Federal legislation advances to cover work-related cancers for firefighters
The U.S. House Committee on Education and Labor recently advanced the Federal Firefighters Fairness Act. If passed into law, firefighters who contract work-related cancers and illnesses would receive more coverage and benefits.
Evidence that firefighters are at greater risk of developing work-related cancers has become overwhelming in recent years. This awareness campaign stems back to several 9/11 first responders dying from cancers while clearing debris and conducting search and rescue operations at the World Trade Center.
This caused fire departments across the country to analyze their safety procedures and look deeper into potential risks on the job.
One of those departments was the Traverse City Fire Department.
“We've had several retired members develop cancer later in life," said Jacob Steichen, President of the Traverse City Firefighter's Union. "We're doing a whole lot better job of monitoring and staying aware of our active members.”
This legislation would extend presumptive illness protections similar to those currently in place for our state and local affiliates to our @IAFFFederal members— Edward Kelly IAFF General President (@IAFFPresident) March 18, 2022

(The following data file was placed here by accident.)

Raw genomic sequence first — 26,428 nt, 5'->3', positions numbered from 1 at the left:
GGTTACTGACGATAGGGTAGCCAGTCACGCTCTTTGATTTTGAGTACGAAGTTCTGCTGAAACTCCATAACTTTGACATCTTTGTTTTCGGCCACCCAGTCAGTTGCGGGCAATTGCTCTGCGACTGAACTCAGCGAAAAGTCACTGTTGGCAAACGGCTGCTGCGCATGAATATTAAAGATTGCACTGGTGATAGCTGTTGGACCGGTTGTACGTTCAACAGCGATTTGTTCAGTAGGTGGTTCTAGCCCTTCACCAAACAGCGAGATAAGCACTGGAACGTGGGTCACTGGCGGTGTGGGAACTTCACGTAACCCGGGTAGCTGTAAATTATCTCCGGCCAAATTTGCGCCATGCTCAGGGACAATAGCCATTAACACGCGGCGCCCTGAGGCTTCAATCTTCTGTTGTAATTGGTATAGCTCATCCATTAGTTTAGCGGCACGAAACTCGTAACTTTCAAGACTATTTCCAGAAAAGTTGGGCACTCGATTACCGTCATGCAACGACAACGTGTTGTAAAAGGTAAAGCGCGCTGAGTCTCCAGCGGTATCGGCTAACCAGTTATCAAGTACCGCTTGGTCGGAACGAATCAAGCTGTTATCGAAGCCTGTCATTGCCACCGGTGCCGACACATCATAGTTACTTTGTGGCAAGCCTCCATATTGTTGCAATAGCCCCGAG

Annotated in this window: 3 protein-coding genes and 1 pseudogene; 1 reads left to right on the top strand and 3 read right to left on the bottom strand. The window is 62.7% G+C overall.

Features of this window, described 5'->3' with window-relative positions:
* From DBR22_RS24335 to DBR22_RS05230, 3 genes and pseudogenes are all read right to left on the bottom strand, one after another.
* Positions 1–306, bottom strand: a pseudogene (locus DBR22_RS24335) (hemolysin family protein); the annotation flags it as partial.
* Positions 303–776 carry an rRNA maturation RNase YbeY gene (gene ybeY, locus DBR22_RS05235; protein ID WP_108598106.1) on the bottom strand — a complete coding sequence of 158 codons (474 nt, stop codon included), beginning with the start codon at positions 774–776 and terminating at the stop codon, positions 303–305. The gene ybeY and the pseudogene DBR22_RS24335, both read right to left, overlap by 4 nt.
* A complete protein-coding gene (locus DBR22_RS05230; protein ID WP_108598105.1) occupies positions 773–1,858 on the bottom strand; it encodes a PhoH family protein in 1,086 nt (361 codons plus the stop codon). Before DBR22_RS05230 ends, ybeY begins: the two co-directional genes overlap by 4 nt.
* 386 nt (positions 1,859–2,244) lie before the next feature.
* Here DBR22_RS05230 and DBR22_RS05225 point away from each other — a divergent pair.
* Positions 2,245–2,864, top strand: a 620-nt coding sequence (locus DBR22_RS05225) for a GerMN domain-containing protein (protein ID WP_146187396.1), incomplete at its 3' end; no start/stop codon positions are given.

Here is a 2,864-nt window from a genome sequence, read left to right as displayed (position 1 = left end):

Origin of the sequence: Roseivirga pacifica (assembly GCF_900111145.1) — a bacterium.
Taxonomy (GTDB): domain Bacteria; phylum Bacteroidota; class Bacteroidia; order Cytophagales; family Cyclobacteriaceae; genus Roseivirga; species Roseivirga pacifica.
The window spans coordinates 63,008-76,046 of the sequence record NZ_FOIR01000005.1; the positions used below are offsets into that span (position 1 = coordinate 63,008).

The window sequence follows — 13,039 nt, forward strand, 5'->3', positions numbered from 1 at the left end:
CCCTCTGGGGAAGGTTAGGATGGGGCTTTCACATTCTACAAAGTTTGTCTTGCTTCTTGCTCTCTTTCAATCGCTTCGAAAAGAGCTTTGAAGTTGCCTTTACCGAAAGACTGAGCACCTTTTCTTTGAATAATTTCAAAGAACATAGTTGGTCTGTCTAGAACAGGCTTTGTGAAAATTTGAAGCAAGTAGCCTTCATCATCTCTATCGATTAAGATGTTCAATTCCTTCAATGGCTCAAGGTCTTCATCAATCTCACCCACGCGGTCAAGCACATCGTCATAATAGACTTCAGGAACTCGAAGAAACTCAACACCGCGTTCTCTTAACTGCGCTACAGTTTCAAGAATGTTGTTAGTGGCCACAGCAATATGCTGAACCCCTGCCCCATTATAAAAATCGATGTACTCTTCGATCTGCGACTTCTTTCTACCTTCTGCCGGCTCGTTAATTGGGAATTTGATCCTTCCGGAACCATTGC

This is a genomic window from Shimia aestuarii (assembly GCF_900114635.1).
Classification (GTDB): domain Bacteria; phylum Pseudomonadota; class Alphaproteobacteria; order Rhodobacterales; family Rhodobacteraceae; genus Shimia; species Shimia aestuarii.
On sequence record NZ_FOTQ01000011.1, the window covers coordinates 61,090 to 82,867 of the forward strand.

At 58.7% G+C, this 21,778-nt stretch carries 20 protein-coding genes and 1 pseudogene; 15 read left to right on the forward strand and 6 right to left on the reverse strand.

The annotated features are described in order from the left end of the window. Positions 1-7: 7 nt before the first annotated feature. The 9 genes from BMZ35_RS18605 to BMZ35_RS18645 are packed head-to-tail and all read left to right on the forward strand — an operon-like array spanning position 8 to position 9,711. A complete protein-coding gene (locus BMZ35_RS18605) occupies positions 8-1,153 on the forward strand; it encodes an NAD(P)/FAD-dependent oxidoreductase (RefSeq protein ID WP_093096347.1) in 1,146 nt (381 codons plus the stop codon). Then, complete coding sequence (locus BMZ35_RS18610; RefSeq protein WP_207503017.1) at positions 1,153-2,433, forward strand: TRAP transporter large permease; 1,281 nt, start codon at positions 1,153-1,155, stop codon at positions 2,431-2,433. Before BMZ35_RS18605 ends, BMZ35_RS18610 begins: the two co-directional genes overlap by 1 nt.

I ask each of you to please reach out to your members of Congress and ask them to support fed. frefighters and HR 2499! pic.twitter.com/xTiYQzHh45
Last year, the state of Michigan state passed a law to expand some protections for firefighters.
However, the Federal Firefighters Fairness Act provides extended coverage for lung disease, heart disease, brain cancer, bladder cancer and several other illnesses that could be contracted while on the job.
The list of cancers also include breast and ovarian for female firefighters.
Even though firefighters like Steichen are aware of the potential harms of the job, he said he is willing to keeping serving and the extended benefits would help give him better peace of mind for him and his family if he gets sick.
The new extended benefits would have a potential impact on recruitment and retention of new firefighters.
“When we hear a firefighter getting cancer more frequently," said Steichen, "that's gonna give some pause to people before they come into the career.”
The bill now moves to the full U.S. House of Representatives.